CC Media Review
Millennium issues continue to feature heavily in the press. Both the secular and the religious press seem equally concerned with the issue.
Demonstrations against Non-Jews (19/8/99, M’Yom L’Yom)
This Jerusalem weekly carries an announcement concerning the regular demonstrations against the immigration of non-Jews to Israel. The demonstrations will be held every Sunday between the hours of 17:00-19:00. The demonstrations will be held opposite the Jerusalem Central Bus Station on 206 Jaffa Road. The article quotes information from the Israel Internal Ministry to the effect that of an immigration figure of 25,000 in the first six months of 1999, 60% were non-Jews. The article expresses concern for the endangered Jewish character of the state of Israel.
New Immigrant Fired because Husband is a Christian Priest (19/8/99, Kol Haemek v’Hagalil)
A new immigrant from the former Soviet Union was fired from her position as a teacher of English in a comprehensive religious school in Beit Shaan on the grounds that her husband is a priest who manages the properties of the Russian Church in the north of Israel. Although the teacher both accommodated her dress to the school’s code and was an exemplary teacher, when the school’s administration became aware of her husband’s occupation, her employment was terminated with no reason given for the termination. The teacher has since found employment in the Afula school district.
Leading Israeli Rabbis take part in NY Demonstration Against the Mission (2/9/99 Yeted Ne’eman, 3/9/99 Yom HaShishi, 9/9/99 Mishpacha, 4/09/99 HaModia)
Yad L’Achim organized a large rally in New York City with the intention of enlisting the aid and support of American Orthodox Jews in their fight against the ‘Mission.’ On the eve of the millennium, Yad L’Achim is expecting an massive influx of American missionaries to Israel and has therefore appealed to the American Jewish community for help in combating the threat.
In the past months, Yad L’Achim has organized rallies to support their opposition to the ‘Mission’ in Tiberias, Haifa, Tel Aviv, Ashdod, Ashkelon, Beer Sheva, Holon, Bat Yam, Rishon L’Tzion, Ramle and Lod. They have produced 6 new brochures in Hebrew and Russian and are particularly concerned about the Mission’s activity among Israeli children and youth.
Jehovah Witnesses Apartment Attacked and Trashed (1/9/99, Maariv, Jerusalem Post, HaAretz)
While the Levi’s were walking their dog, their Holon apartment was broken into and vandalized. Their library, fax machine, furniture were destroyed and threatening graffiti was painted on the walls of their apartment. A cross and a swastika as well as phrases like ‘Nazi Missionary’, ‘Christian Dog Traitor’ and ‘Death’ were sprayed on the walls.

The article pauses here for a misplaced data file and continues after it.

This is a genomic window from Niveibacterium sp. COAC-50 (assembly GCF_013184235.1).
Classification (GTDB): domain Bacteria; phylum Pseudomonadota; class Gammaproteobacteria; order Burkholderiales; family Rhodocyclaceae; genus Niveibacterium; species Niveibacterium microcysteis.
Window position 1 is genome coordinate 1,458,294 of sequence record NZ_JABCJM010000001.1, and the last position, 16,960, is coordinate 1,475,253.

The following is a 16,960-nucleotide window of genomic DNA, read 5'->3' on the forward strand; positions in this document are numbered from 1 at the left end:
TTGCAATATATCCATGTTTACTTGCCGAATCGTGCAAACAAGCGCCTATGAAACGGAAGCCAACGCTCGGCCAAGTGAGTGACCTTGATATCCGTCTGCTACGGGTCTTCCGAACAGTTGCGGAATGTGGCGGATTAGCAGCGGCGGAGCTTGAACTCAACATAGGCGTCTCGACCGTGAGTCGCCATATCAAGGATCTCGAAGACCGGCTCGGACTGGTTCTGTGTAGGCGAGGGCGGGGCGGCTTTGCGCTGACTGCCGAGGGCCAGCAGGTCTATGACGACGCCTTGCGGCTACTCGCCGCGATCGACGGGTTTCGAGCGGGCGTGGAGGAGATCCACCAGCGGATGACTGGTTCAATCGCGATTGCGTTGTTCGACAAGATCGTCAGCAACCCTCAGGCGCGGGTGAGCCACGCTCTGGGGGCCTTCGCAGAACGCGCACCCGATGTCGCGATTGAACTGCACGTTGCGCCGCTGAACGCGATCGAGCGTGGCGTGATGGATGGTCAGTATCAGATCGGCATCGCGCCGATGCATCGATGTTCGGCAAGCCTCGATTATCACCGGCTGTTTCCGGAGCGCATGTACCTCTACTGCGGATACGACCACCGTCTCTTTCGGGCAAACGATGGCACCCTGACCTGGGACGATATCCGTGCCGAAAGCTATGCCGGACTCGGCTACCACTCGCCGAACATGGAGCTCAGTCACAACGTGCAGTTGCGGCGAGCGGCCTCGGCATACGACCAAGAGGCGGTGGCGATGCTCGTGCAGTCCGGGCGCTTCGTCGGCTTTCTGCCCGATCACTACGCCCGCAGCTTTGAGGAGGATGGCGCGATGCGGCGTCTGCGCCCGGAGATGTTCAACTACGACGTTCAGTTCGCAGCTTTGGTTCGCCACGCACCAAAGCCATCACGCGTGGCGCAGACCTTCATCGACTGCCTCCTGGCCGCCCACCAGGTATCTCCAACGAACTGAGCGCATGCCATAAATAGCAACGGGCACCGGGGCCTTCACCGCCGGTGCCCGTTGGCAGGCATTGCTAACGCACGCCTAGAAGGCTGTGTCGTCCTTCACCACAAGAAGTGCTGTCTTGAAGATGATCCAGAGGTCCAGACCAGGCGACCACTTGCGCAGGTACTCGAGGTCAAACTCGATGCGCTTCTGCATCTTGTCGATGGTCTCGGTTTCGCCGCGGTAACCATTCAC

The couple have been members of the Jehovah Witness sect since 1974 and have experienced harassment and persecution, including beatings, death threats and ultra-Orthodox demonstrating outside their home. A spokesman for the Jehovah Witnesses says that the sect has lodged over 160 complaints with the police in the last two and a half years but nothing has yet gone to court.
Opposition to Appointment of Gentile Jewish Agency Representative to the Ukraine (6/9/99, HaAretz)
The Jewish Agency’s candidate to the Ukraine is meeting with opposition to his appointment in the Ukraine. The Rabbi of Danyifroptrobsek, Shmuel Kamintzky, has expressed his opposition to the appointment of a non-Jew to any position of influence in the Jewish community.
Constantine Omansky immigrated to Israel eight years ago under the Law of Return. The Law of Return grants citizenship to the children and grandchildren of Jews and Omansky’s grandfather was Jewish. In his time in the country, Omansky has been involved with students at the Bar Ilan University and with matters of immigration. He states that “Jewish tradition is close to my heart and I don’t think that Jewishness is a biological matter.”
Opposition to Omansky’s appointment has also been expressed by members of the Conversion Council of the Chief Rabbinate. They see Omansky’s appointment as an obstacle which would stand in the way of influencing the many non-Jews who immigrate to Israel to convert to Judaism. Omansky’s supporters say that since the Law of Return does not distinguish between Jews according to halacha and to those who are children or grandchildren of Jews, the Jewish Agency should also not make the distinction in matters of appointment of its workers in the field of immigration.
Pope to Ask Forgiveness for the Sins of the Church (2/9/99, HaAretz)
Vatican sources say that on the eighth of March 2000, two weeks before his visit to Israel, the Pope is scheduled to pray and ask for forgiveness for the sins of the Catholic Church. In an earlier document entitled, “Reflections on the Holocaust”, the church asked forgiveness of the Jews for crimes that ‘some of the believers’ committed against the Jewish people. This however is the first time that the Catholic Church as a whole has asked for forgiveness.
In his weekly sermon from the Vatican, the Pope said that the “Catholic Church is not afraid of the truth and is prepared to admit her mistakes.” Although the Pope did not specifically refer to the Jewish people, commentators say that he is preparing the ground to apologize for the sins of the Catholic Church against the Jewish people throughout the generations.